Sunni mosques attacked in Baghdad | News | Al Jazeera

Sunni mosques attacked in Baghdad

Gunmen have shot four people in an assault on Sunni homes and mosques in a neighbourhood where a Shia brigade openly threatened Sunni Muslims last week.

    Iraq's president said US forces are still needed

    The attack came in the northern Hurriyah district, adjacent to areas swept recently by the US military Operation Together Forward but not yet entered itself.

    Ahead of the attacks a previously unknown group calling itself Brigade of Two Sadrs Shula threw leaflets in the streets threatening to kill 10 Sunnis for every Shia death in Baghdad.

    In the morning attack, about 20 gunmen entered Hurriyah in five cars, attacked several houses and set fire to two.

    They then opened fire on two mosques, damaging the buildings but not causing any injuries.

    When US and Iraqi soldiers arrived, supported by helicopters, the gunmen fled.

    In a separate incident, police found the bodies of nine men from the al-Duleimi Sunni tribe, blindfolded with their hands and legs bound.

    The group of relatives had been dragged out of a wedding dinner in east Baghdad on Thursday night by men dressed in Iraqi army uniforms.

    Seven other bodies were found in the capital on Friday police said.

    US forces needed

    Jalal Talabani, Iraq's president, addressed the UN General Assembly in New York on Friday.

    Talabani said that terrorist operations are not only killing innocent people and creating security chaos, but aim to destroy efforts to rebuild the country and put it "on the path of peace, security and democracy".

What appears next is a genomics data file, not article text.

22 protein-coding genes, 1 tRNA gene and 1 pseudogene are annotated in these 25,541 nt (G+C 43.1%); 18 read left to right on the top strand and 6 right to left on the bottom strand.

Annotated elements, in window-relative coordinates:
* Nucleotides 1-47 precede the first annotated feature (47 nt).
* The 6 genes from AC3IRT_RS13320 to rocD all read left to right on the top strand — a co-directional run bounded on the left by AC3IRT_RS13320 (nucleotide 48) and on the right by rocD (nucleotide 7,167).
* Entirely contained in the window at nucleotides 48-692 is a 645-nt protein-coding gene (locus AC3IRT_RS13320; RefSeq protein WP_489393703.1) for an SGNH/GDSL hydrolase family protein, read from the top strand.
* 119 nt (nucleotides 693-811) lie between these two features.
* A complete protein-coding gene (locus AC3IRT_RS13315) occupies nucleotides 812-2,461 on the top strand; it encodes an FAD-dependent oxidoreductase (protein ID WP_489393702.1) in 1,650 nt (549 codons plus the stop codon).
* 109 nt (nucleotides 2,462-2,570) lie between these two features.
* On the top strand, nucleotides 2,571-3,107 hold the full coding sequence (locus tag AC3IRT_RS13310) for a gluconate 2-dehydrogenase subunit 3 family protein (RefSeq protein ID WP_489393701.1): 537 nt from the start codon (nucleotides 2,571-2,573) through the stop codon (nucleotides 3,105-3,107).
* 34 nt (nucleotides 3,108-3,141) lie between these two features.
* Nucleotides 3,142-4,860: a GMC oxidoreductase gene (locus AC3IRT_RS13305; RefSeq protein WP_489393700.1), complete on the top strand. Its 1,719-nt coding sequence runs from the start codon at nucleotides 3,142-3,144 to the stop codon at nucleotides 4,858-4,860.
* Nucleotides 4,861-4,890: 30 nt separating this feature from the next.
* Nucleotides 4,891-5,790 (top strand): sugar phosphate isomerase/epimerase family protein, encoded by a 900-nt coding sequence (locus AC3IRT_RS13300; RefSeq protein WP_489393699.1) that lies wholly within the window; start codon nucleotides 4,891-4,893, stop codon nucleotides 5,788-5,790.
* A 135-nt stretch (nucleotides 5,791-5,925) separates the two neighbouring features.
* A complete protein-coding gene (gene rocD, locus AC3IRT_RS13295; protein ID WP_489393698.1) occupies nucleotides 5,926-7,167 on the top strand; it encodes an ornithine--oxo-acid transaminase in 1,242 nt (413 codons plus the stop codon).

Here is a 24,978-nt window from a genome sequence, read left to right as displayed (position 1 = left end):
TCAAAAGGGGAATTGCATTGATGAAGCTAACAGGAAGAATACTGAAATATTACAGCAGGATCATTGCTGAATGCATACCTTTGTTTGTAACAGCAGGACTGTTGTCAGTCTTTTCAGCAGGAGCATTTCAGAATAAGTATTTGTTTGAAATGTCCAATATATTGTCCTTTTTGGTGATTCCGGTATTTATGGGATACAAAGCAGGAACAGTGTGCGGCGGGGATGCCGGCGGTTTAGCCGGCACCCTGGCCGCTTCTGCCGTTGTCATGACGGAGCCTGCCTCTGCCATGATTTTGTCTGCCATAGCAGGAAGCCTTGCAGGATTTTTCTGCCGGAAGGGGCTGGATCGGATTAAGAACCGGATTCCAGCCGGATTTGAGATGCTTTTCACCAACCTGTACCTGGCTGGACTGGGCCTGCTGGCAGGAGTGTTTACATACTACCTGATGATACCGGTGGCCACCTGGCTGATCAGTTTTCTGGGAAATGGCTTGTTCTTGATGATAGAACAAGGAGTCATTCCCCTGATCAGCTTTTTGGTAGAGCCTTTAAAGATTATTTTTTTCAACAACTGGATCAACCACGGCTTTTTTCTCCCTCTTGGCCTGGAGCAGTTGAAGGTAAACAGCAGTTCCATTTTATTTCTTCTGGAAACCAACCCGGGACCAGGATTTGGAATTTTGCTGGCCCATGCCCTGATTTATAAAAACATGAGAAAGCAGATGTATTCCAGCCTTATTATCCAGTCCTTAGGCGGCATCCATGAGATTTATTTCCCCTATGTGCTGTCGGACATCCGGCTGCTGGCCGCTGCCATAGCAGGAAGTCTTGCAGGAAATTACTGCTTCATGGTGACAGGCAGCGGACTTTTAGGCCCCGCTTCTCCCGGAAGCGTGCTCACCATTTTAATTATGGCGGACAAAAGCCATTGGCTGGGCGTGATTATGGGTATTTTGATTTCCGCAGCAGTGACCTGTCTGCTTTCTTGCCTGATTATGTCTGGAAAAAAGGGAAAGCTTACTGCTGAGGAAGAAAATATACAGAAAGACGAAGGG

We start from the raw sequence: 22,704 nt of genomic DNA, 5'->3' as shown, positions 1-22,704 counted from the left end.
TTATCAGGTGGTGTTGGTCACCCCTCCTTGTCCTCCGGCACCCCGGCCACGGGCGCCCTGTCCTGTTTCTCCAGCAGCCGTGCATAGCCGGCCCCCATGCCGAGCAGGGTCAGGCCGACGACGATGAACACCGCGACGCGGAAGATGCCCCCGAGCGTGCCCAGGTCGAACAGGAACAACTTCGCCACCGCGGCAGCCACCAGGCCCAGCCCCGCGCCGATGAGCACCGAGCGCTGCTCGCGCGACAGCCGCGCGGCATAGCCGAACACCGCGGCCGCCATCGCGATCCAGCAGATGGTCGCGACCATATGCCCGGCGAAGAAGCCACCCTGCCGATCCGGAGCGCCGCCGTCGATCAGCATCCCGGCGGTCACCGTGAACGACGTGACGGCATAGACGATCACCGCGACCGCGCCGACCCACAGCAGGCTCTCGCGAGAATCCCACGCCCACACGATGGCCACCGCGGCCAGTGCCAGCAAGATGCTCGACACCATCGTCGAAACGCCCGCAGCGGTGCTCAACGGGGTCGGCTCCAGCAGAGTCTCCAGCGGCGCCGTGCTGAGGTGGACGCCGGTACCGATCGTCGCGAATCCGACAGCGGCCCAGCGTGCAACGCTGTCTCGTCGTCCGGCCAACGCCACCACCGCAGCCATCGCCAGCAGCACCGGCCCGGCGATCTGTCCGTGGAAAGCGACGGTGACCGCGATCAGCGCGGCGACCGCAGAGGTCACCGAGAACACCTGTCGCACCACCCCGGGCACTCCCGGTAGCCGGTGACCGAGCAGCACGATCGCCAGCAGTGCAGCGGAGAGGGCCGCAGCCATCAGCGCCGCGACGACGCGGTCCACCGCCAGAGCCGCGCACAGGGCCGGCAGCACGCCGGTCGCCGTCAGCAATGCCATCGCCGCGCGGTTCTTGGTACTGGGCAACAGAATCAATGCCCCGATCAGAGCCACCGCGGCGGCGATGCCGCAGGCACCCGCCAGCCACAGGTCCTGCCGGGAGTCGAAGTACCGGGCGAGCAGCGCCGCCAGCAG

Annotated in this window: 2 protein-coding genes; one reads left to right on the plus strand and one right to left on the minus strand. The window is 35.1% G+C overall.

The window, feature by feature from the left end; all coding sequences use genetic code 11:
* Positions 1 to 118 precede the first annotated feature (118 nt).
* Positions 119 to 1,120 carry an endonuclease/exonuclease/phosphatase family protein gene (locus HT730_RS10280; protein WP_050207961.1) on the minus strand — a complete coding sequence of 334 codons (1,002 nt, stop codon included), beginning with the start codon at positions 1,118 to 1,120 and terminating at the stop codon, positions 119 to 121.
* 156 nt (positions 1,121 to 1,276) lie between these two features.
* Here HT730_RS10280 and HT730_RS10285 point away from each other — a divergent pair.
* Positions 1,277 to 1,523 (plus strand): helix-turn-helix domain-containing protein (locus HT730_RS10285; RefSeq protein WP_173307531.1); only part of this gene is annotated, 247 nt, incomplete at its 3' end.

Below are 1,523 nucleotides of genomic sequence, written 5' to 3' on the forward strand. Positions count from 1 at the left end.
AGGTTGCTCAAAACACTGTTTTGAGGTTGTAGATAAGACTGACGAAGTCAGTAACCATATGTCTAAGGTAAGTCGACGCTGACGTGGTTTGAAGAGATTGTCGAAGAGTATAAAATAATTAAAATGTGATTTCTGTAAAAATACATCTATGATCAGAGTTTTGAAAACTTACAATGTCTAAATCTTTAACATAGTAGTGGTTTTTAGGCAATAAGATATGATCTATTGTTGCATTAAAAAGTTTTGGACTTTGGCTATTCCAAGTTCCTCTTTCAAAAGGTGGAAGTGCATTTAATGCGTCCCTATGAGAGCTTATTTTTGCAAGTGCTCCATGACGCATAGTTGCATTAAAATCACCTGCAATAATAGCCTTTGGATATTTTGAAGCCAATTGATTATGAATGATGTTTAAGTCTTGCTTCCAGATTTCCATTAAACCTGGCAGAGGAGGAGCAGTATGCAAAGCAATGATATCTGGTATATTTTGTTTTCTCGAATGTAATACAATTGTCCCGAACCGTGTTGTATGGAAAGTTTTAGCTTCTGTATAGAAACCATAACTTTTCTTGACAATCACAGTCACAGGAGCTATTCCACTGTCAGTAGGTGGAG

He said US forces needed to stay until Iraqi forces are capable of ending terrorism and maintaining security.

    Talabani said: "We must emphasise that the forces of extremism, those who oppose democracy and humanitarian values are intent on making Iraq a stepping stone for reaching other goals, for even more destruction.

    "They are composed of regional and Arab elements that export their crises... and fight their battles on Iraq's territory and among the people of my country."

    Troop shortage

    A US commander has said the Iraqi government has been unable to produce 3,000 army troops that were promised for security operations in Baghdad because they do not want to leave their regions.
    Major General James Thurman, the commander of US forces in Baghdad, said he needed the troops to reinforce US troops and police in areas of the city that are being cleared of fighters.

    Thurman said: "Some of these battalions, when they were formed, were formed regionally, and some of the soldiers, due to the distance, did not want to travel into Baghdad. And the minister of defence is working with that."

    The Iraqi government promised the battalions as part of the Operation Together Forward campaign launched in August to quell sectarian violence in the city.

    SOURCE: Agencies


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